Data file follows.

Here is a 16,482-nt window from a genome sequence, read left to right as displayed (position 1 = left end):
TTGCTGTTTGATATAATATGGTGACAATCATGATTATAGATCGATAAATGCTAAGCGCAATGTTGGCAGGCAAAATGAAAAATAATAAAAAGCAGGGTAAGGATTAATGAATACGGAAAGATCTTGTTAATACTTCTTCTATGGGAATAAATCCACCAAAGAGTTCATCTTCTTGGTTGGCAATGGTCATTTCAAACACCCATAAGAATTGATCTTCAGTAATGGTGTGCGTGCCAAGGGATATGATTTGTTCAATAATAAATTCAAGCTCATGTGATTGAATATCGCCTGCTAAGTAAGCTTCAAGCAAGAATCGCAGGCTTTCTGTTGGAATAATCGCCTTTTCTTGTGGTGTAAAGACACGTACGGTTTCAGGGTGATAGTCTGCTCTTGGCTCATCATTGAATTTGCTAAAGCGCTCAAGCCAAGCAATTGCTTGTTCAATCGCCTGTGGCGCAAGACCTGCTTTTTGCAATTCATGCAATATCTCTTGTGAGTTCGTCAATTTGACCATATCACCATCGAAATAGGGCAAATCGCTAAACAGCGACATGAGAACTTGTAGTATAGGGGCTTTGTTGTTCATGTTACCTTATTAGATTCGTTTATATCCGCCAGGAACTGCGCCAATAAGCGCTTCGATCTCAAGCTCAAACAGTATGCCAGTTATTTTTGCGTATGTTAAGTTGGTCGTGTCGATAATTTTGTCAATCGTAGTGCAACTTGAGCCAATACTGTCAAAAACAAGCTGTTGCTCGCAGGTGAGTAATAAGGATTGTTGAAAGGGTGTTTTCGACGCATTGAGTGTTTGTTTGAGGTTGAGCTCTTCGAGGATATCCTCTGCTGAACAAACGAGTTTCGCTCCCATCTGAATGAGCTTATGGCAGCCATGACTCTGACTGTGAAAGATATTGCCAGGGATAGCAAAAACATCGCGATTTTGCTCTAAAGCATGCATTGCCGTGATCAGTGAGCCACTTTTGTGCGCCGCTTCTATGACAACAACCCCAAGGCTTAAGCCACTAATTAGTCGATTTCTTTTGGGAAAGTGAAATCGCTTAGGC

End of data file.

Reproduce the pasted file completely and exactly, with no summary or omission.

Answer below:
Here is a 16,482-nt window from a genome sequence, read left to right as displayed (position 1 = left end):
TTGCTGTTTGATATAATATGGTGACAATCATGATTATAGATCGATAAATGCTAAGCGCAATGTTGGCAGGCAAAATGAAAAATAATAAAAAGCAGGGTAAGGATTAATGAATACGGAAAGATCTTGTTAATACTTCTTCTATGGGAATAAATCCACCAAAGAGTTCATCTTCTTGGTTGGCAATGGTCATTTCAAACACCCATAAGAATTGATCTTCAGTAATGGTGTGCGTGCCAAGGGATATGATTTGTTCAATAATAAATTCAAGCTCATGTGATTGAATATCGCCTGCTAAGTAAGCTTCAAGCAAGAATCGCAGGCTTTCTGTTGGAATAATCGCCTTTTCTTGTGGTGTAAAGACACGTACGGTTTCAGGGTGATAGTCTGCTCTTGGCTCATCATTGAATTTGCTAAAGCGCTCAAGCCAAGCAATTGCTTGTTCAATCGCCTGTGGCGCAAGACCTGCTTTTTGCAATTCATGCAATATCTCTTGTGAGTTCGTCAATTTGACCATATCACCATCGAAATAGGGCAAATCGCTAAACAGCGACATGAGAACTTGTAGTATAGGGGCTTTGTTGTTCATGTTACCTTATTAGATTCGTTTATATCCGCCAGGAACTGCGCCAATAAGCGCTTCGATCTCAAGCTCAAACAGTATGCCAGTTATTTTTGCGTATGTTAAGTTGGTCGTGTCGATAATTTTGTCAATCGTAGTGCAACTTGAGCCAATACTGTCAAAAACAAGCTGTTGCTCGCAGGTGAGTAATAAGGATTGTTGAAAGGGTGTTTTCGACGCATTGAGTGTTTGTTTGAGGTTGAGCTCTTCGAGGATATCCTCTGCTGAACAAACGAGTTTCGCTCCCATCTGAATGAGCTTATGGCAGCCATGACTCTGACTGTGAAAGATATTGCCAGGGATAGCAAAAACATCGCGATTTTGCTCTAAAGCATGCATTGCCGTGATCAGTGAGCCACTTTTGTGCGCCGCTTCTATGACAACAACCCCAAGGCTTAAGCCACTAATTAGTCGATTTCTTTTGGGAAAGTGAAATCGCTTAGGC